Thomas Hobbes tells us that in the state of nature, as distinct from that of civil society, “the life of man [is] solitary, poor, nasty, brutish, and short.” Which is not to say the same can’t be said of some civil societies, e.g. Nazi Germany, Stalinist Russia, Apartheid South Africa, to name just a few. So libertarians and anarchists are right to point out that the state can as readily be the source of that brutishness as an escape from it. But for the purposes of today’s analysis, let’s put those cases aside. In fact here let’s confine our discussion to those polities we regard as the relatively affluent liberal democracies in the world today.
With that scope in mind, it seems to me that there are three things that mark the distinction between a civil civil society and a still-brutal one. They are the abolition of the death penalty, women’s reproductive autonomy, and single-payer healthcare. The first two cause the citizen to fear the state; the third to appreciate it.
By these measures, then, Canada, the Antipodes, and most of Europe are civil societies. The United States is not. I’ll leave capital punishment and abortion for another day. Here I want to focus exclusively on healthcare.
Single-payer healthcare was adopted in my native Province of Saskatchewan in 1962, and shortly thereafter the rest of Canada followed suit. Over the course of my life I’ve had major surgeries and other medical services that I’m sure have cost the taxpayer well over a million dollars. Let’s compare that portion of the taxes I pay for this with what I would have had to spend either out-of-pocket or for private insurance. Am I ahead of the game or behind? I have no idea. But even if I did, what’s the price-tag on not having to give the threat of bankruptcy a second’s thought? Again, no idea. But there are people, south of the 49th, who do weigh these costs and have opted to pay them directly rather than through their taxes.
Of course the same was true in my native Province of Saskatchewan prior to 1962. As I recall it was only kicking and screaming did they pay their taxes and accept the coverage. I know of no one, either in Saskatchewan, or elsewhere in Canada, or in the Antipodes, or in Europe, and no matter how independently wealthy he might be, kicking and screaming against socialised medicine today.
Is this change of heart because the above calculations are now beyond us? I suspect not. I suspect it’s because among the dividends of single-payer healthcare is a certain civility we’re no longer prepared to live without. That is, it’s not that I couldn’t pay out-of-pocket or afford the premiums. It’s that I know that others could not. And it’s not that I care so deeply about them. It’s that I want to avoid the discomfort of being surrounded by desperate people. Left to my own devices I wouldn’t pay to alleviate that discomfort. Avoiding this kind of discomfort is a collective action problem. So I welcome the state solving that problem for me.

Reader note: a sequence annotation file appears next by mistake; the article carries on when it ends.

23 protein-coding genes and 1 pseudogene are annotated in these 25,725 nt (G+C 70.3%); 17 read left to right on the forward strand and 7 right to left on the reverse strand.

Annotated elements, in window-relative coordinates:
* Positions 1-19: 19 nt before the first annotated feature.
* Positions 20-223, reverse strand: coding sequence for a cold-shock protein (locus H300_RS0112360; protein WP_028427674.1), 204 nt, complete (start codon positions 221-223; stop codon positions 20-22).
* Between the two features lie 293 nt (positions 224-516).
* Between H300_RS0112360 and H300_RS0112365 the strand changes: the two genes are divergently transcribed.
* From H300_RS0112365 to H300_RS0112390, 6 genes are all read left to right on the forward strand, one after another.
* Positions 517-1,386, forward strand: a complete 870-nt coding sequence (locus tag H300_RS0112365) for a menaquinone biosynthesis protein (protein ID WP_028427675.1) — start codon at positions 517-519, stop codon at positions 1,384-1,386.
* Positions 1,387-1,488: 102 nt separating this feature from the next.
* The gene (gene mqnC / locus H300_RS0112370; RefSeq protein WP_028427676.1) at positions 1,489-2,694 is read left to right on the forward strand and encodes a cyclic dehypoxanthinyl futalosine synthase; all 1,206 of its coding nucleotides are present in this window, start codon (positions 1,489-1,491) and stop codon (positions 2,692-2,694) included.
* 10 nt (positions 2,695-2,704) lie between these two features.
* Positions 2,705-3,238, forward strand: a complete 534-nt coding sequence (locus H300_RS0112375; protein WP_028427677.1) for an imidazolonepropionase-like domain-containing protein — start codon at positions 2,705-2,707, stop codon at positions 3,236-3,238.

But if I’m entitled to my judgment call on this, why isn’t the equally well-off American not entitled to his? He is. At least until the majority of American voters, as did those in Saskatchewan in 1962, decide otherwise. But I want to grant that there’s another autonomous effect of socialised medicine that may be preying on the American mind, one not to be dismissed out of hand. And that’s that socialised healthcare, though it offers us freedom from financial worry, there are other freedoms it taketh away. Such as? Such as the freedom not to wear a seat belt.
I’m using the seat belt issue here as a stand-in for that vast array of issues that arise out of the negative externalities your behaviour is imposing on the rest of us. In the absence of socialised medicine go knock yourself out! But not if the rest of us are having to bear the cost of your stupidity. So since we have skin in the game, there’s a powerful moral intuition telling us that likewise should we have a say in it. But of course one man’s modus ponens is another’s modus tollens. Or, less pretentiously, one man’s proof is another’s reductio. So whereas the stereotypical Canadian accepts the right of the state to require seat belts, his American counterpart takes it as an argument against making the taxpayer pay for the stupidity of others, including one’s own.
As I’ve already indicated, my own view, for what little it’s worth, is that paying for the stupidity of others is a burden I’m willing to take on in exchange for their paying for mine. But maybe that’s because I know, from experience, just how stupid I can be.
Categories: Social and Political Philosophy